View profile

Attribution in co-design

Oh, hello! It's nice to "see" you.
Design With
Attribution in co-design
By Tyler Gindraux • Issue #11 • View online
Oh, hello! It’s nice to “see” you.

Text: This Week
Text: This Week
I was watching Enola Holmes this past weekend, when I learned about the whole suing debacle that’s happening with Sir Arthur Conan Doyle’s estate. Essentially, the estate is arguing that the Netflix movie (and Nancy Springer’s novels) take key elements from Doyle’s later books, namely, the fact that Sherlock “has emotions” and “respects women.” They’re suing for copyright infringement.
There’s a lot I could say about all of that. But, anyways.
This got me thinking about attribution. Leah Lockhart describes attribution as, “giving credit where credit is due throughout the process.” An interesting and, I think, essential, part of any co-design process. But what does that look like? How do we facilitate attribution well? And who decides what is safe, accurate or just? Let’s ponder.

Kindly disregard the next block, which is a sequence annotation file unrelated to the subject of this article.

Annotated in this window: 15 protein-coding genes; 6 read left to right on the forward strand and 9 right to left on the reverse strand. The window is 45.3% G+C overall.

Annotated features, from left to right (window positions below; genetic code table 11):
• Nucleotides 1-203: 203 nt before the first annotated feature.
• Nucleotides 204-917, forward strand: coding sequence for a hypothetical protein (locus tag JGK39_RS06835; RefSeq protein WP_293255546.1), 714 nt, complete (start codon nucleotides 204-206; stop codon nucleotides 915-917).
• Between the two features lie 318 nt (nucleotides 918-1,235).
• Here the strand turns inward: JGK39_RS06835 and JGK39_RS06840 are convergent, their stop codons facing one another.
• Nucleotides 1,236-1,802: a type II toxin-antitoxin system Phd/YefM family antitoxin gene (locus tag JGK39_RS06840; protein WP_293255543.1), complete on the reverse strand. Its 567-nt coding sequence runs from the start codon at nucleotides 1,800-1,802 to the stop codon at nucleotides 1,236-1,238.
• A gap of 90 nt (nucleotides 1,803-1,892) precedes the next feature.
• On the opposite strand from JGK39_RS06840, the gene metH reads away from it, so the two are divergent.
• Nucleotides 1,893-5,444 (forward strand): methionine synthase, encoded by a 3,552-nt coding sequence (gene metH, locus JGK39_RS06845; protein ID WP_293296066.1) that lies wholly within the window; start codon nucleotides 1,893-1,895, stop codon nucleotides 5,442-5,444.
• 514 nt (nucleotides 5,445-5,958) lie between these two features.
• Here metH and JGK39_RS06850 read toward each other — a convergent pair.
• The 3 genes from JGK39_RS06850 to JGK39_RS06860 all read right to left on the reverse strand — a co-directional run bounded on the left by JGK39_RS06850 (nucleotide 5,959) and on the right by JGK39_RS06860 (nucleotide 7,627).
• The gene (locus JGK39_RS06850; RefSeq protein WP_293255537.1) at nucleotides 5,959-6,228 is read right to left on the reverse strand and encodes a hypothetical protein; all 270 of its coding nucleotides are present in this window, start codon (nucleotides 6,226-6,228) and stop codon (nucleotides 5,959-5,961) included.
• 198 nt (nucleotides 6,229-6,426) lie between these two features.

Text: "It is giving credit where credit is due throughout the process." Leah Lockhart
Text: "It is giving credit where credit is due throughout the process." Leah Lockhart
Thanks
I’d love to hear what you think? Any resources that unpack this a bit more? (Reply or find me on Twitter). Otherwise, see you all next week!
Did you enjoy this issue?
Tyler Gindraux

This weekly newsletter is curated by Tyler Gindraux, a researcher and service designer based in London, UK.

Design With encourages conversation while building a community of designers who are interested in participatory approaches to urban planning, service design, and user research.

If you don't want these updates anymore, please unsubscribe here.
If you were forwarded this newsletter and you like it, you can subscribe here.
Powered by Revue